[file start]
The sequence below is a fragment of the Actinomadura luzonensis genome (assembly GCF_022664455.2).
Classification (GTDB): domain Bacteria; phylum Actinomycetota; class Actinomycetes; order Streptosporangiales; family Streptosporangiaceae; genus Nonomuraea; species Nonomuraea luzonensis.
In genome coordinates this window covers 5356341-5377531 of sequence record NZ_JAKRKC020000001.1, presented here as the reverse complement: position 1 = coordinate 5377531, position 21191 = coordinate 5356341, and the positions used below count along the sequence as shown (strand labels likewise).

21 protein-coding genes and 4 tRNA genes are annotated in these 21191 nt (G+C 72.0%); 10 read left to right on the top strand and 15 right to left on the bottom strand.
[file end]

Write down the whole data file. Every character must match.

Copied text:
The sequence below is a fragment of the Actinomadura luzonensis genome (assembly GCF_022664455.2).
Classification (GTDB): domain Bacteria; phylum Actinomycetota; class Actinomycetes; order Streptosporangiales; family Streptosporangiaceae; genus Nonomuraea; species Nonomuraea luzonensis.
In genome coordinates this window covers 5356341-5377531 of sequence record NZ_JAKRKC020000001.1, presented here as the reverse complement: position 1 = coordinate 5377531, position 21191 = coordinate 5356341, and the positions used below count along the sequence as shown (strand labels likewise).

21 protein-coding genes and 4 tRNA genes are annotated in these 21191 nt (G+C 72.0%); 10 read left to right on the top strand and 15 right to left on the bottom strand.